By: Joe Strupp
A highly charged debate over profit margins versus newspaper quality broke out last week at the annual American Society of Newspaper Editors (ASNE) conference as two of the industry’s top executives — John W. Madigan and Tony Ridder — were called on to explain their strategies for maintaining “core news values” in tight times. ASNE had just reported the loss of nearly 2,000 newsroom jobs in the past year.
The tone was set when outgoing ASNE President Tim McGuire, editor of the Star Tribune in Minneapolis, opened the Wednesday session with a fiery speech decrying the growing push for profits by newspaper companies. “Editors and staff feel scared,” he said. “Editors and staff feel powerless. Editors and staff feel isolated.” He urged editors and publishers to find a solution that helps both the news and business sides of the paper. “We must decide today whether we are going to take newspapers forward with a genuine sense of values and commitment or if we are going to choose the path of milking our companies of every last dime,” said McGuire. “If we do that, we will die.”
McGuire offered a number of practical prescriptions and called for a national convocation of editors and newspaper executives to set priorities for both quality and fair profit levels, earning a standing ovation when he concluded. Leonard Downie Jr., executive editor of The Washington Post, had made much the same urgent plea for dialogue when he addressed the ASNE board two days earlier.
On Thursday morning, at a panel discussion on the future of newspapers, Sandra Mims Rowe, editor of The Oregonian in Portland, said that journalists at many papers feel the “culture” at their papers is “driven by profits.” But two of the industry executives on the panel — Ridder, chairman and CEO of Knight Ridder, and Madigan, chairman and CEO of the Tribune Co. — defended their companies’ cost-cutting efforts over the past year, while declaring profits were not their sole interest.
“You can’t take a rubber stamp,” Madigan said, “and say this is what profit margins should be, because each company is different.” Madigan insisted that great journalism and high profits “can go hand-and-hand,” but he reminded editors that “in the end, it is still a business enterprise. It’s fantasy land to think that anyone will keep throwing more and more money at quality.”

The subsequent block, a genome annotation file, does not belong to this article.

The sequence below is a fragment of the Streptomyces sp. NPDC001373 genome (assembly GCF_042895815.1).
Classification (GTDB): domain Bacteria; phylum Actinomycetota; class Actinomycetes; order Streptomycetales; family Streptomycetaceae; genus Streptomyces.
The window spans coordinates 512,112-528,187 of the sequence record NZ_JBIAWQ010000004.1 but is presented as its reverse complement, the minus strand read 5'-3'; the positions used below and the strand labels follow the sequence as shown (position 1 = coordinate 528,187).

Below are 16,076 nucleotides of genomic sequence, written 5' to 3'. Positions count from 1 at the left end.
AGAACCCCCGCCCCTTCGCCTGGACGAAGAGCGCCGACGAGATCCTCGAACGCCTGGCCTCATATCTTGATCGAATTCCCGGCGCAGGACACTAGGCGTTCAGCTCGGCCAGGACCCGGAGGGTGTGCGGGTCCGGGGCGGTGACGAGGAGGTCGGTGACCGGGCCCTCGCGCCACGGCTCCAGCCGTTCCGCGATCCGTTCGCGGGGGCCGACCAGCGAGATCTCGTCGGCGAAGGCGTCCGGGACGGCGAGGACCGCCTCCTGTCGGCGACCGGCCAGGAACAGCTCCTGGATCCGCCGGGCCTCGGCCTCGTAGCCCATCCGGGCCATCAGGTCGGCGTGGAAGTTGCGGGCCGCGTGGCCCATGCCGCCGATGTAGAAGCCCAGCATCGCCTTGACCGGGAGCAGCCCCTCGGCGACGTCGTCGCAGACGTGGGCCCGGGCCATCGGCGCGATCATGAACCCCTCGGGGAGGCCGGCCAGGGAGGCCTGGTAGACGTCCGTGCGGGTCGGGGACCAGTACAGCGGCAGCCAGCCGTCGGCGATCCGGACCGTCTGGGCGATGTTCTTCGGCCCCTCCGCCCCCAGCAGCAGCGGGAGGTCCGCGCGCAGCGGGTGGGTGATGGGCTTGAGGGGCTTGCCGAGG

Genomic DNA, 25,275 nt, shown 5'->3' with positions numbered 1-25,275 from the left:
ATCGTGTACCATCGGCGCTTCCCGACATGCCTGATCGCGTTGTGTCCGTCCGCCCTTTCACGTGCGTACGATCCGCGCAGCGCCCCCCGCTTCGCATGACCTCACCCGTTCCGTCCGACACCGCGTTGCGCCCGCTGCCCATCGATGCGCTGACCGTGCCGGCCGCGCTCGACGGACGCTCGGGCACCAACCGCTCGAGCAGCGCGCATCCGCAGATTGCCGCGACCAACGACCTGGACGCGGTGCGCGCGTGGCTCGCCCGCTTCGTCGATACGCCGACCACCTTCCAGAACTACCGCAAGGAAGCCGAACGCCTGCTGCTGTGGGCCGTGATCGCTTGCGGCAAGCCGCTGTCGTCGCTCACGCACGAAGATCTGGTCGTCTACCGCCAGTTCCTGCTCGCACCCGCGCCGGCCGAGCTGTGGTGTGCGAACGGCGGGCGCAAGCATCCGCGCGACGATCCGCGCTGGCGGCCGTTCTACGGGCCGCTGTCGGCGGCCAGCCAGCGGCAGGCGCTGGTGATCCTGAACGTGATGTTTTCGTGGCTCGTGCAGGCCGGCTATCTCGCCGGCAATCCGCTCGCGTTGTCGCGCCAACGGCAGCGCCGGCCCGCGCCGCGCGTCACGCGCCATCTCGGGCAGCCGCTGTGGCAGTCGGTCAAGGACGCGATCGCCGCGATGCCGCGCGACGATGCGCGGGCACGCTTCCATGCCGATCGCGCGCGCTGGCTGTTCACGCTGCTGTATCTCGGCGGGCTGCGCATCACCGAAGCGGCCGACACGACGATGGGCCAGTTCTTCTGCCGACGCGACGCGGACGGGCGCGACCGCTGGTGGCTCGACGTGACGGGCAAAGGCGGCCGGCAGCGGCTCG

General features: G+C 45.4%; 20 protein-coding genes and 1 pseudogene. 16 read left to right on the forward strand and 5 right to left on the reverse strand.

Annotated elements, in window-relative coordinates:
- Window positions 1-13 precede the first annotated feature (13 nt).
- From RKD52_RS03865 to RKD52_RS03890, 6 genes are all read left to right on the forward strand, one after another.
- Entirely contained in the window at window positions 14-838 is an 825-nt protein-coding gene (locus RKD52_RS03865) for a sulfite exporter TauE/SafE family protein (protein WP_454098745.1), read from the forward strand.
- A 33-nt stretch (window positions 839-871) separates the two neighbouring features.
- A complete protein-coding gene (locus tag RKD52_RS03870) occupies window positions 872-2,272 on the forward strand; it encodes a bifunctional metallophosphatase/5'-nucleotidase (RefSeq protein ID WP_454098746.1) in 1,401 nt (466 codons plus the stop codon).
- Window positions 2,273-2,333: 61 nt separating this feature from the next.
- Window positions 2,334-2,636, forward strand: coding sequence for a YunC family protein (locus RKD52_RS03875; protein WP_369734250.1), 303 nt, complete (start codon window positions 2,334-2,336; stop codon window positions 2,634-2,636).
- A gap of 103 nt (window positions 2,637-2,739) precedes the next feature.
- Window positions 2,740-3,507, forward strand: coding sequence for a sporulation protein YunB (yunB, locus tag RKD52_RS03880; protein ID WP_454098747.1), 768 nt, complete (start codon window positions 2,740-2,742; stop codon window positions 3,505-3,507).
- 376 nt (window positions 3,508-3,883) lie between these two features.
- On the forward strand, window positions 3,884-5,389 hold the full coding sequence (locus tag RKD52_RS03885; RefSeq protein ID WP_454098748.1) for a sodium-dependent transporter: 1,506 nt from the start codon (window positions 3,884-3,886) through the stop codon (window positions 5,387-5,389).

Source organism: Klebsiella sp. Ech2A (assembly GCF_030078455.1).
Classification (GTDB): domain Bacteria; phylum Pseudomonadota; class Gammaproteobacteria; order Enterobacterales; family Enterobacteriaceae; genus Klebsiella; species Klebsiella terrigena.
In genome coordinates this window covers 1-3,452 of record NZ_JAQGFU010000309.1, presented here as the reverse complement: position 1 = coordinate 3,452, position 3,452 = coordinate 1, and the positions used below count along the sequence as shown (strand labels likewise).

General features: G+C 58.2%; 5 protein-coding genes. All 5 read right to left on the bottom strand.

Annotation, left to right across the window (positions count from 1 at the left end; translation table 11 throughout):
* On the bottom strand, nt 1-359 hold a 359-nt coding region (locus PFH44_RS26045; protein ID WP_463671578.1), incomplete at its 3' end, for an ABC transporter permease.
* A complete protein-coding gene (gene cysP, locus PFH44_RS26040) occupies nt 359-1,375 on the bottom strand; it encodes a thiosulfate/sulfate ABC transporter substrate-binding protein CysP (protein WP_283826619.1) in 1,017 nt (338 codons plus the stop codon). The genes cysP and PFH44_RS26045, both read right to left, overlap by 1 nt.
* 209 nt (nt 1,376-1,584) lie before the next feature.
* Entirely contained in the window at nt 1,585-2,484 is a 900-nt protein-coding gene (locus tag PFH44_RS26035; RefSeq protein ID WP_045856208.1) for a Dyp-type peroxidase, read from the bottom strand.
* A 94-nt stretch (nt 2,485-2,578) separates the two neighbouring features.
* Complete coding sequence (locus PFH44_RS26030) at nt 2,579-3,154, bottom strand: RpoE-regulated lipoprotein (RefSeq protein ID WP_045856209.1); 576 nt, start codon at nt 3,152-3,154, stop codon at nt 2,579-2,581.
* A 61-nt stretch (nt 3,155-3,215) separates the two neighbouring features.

Ridder affirmed that he wanted his company to be “a top-tier financial performer.” After tightening his company’s belt during the past year, he feels his papers are now “appropriately” staffed and still producing “great journalism.” While willing to participate in the kind of meetings proposed by McGuire and Downie, he expressed worries that they might result in the setting of profit-level ceilings. “You are not going to get a company to agree that if you reach a certain profit margin, you can’t go above it,” he said.
Madigan declared that newspapers still have “a great future,” and Ridder said he was “very optimistic” about the coming years, despite the continuing advertising shocks.
The panel ended on a barbed note. An audience member, Narda Zacchino, assistant executive editor of the San Francisco Chronicle, said she was looking to fill two editing positions at her paper and that many editors at the convention had suggested she talk to people at Knight Ridder papers who supposedly were anxious to leave that company. Ridder coolly replied that he’d been with his company for 35 years “and we’ve been feeding off the Chronicle” for new staffers all that time. The audience laughed –uncomfortably.
The convention also included appearances by Defense Secretary Donald Rumsfeld, who defended the Pentagon’s stance on war information; Sen. Tom Daschle, who urged editors to be on the lookout for government efforts to tighten access; and Homeland Security Chief Tom Ridge. Before the convention opened, however, organizers had to contend with a broken water pipe that flooded meeting rooms at the JW Marriott Hotel where the annual event was scheduled to take place. ASNE officials moved all events to another hotel.